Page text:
With an impact factor of 11.041, the AJRRCM is a peer-reviewed journal published by the American Thoracic Society. It aims to publish the most innovative science and the highest quality reviews, practice guidelines and statements in the pulmonary, critical care and sleep-related fields. Founded in 1905, the American Thoracic Society is the world's leading medical association dedicated to advancing pulmonary, critical care and sleep medicine. The Society's 15,000 members prevent and fight respiratory disease around the globe through research, education, patient care and advocacy.

Nathaniel Dunford | Eurek Alert!
Further information:
http://www.thoracic.org

Further reports about: AHI Medicine OSA Respiratory Thoracic airflow pulmonary risk sleep

More articles from Studies and Analyses:

nachricht Diagnoses: When Are Several Opinions Better Than One?
19.07.2016 | Max-Planck-Institut für Bildungsforschung

nachricht High in calories and low in nutrients when adolescents share pictures of food online
07.04.2016 | University of Gothenburg

All articles from Studies and Analyses >>>

The most recent press releases about innovation >>>

Die letzten 5 Focus-News des innovations-reports im Überblick:

Im Focus: Streamlining accelerated computing for industry

PyFR code combines high accuracy with flexibility to resolve unsteady turbulence problems

Scientists and engineers striving to create the next machine-age marvel--whether it be a more aerodynamic rocket, a faster race car, or a higher-efficiency jet...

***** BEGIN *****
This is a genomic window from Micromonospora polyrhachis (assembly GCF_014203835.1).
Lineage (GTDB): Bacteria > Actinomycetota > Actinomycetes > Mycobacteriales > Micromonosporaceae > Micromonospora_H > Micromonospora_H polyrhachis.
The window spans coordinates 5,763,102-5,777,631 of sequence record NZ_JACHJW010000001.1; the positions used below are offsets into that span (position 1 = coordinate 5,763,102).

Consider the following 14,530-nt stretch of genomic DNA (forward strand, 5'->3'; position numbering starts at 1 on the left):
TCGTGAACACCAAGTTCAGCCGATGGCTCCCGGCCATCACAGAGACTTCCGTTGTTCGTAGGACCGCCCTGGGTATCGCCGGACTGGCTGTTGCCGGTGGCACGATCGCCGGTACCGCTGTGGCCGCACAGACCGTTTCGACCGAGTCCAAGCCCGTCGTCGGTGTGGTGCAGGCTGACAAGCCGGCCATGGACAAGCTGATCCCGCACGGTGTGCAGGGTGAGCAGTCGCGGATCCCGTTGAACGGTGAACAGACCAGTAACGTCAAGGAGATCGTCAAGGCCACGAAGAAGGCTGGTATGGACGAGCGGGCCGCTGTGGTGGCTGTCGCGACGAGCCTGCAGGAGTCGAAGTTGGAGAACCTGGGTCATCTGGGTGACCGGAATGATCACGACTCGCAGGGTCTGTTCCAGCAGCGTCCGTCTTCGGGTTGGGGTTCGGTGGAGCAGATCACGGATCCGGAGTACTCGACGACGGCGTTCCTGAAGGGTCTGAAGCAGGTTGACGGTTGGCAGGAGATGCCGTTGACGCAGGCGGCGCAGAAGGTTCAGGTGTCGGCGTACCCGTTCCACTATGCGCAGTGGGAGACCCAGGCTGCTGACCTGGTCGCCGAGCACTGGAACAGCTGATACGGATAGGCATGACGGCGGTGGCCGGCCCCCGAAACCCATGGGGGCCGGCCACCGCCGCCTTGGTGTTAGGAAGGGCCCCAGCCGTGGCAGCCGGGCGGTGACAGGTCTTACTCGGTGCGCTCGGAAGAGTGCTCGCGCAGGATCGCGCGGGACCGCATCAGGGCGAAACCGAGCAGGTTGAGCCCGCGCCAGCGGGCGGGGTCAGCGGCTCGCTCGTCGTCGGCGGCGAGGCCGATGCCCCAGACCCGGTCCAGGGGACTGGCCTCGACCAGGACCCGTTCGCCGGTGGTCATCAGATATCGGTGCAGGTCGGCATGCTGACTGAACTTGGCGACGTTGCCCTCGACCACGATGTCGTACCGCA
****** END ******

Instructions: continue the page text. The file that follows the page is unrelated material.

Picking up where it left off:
Im Focus: X-ray optics on a chip

Waveguides are widely used for filtering, confining, guiding, coupling or splitting beams of visible light. However, creating waveguides that could do the same for X-rays has posed tremendous challenges in fabrication, so they are still only in an early stage of development.

In the latest issue of Acta Crystallographica Section A: Foundations and Advances , Sarah Hoffmann-Urlaub and Tim Salditt report the fabrication and testing of...

Im Focus: Piggyback battery for microchips: TU Graz researchers develop new battery concept

Electrochemists at TU Graz have managed to use monocrystalline semiconductor silicon as an active storage electrode in lithium batteries. This enables an integrated power supply to be made for microchips with a rechargeable battery.

Small electrical gadgets, such as mobile phones, tablets or notebooks, are indispensable accompaniments of everyday life. Integrated circuits in the interiors...

Im Focus: UCI physicists confirm possible discovery of fifth force of nature

Light particle could be key to understanding dark matter in universe

Recent findings indicating the possible discovery of a previously unknown subatomic particle may be evidence of a fifth fundamental force of nature, according...

Im Focus: Wi-fi from lasers

White light from lasers demonstrates data speeds of up to 2 GB/s

A nanocrystalline material that rapidly makes white light out of blue light has been developed by KAUST researchers.

All Focus news of the innovation-report >>>

Anzeige

Anzeige

Event News

The energy transition is not possible without Geotechnics

25.08.2016 | Event News

New Ideas for the Shipping Industry

24.08.2016 | Event News

A week of excellence: 22 of the world’s best computer scientists and mathematicians in Heidelberg

12.08.2016 | Event News

 
Latest News

Symmetry crucial for building key biomaterial collagen in the lab

26.08.2016 | Health and Medicine

Volcanic eruption masked acceleration in sea level rise

26.08.2016 | Earth Sciences

Moth takes advantage of defensive compounds in Physalis fruits

26.08.2016 | Life Sciences

VideoLinks
B2B-VideoLinks
More VideoLinks >>>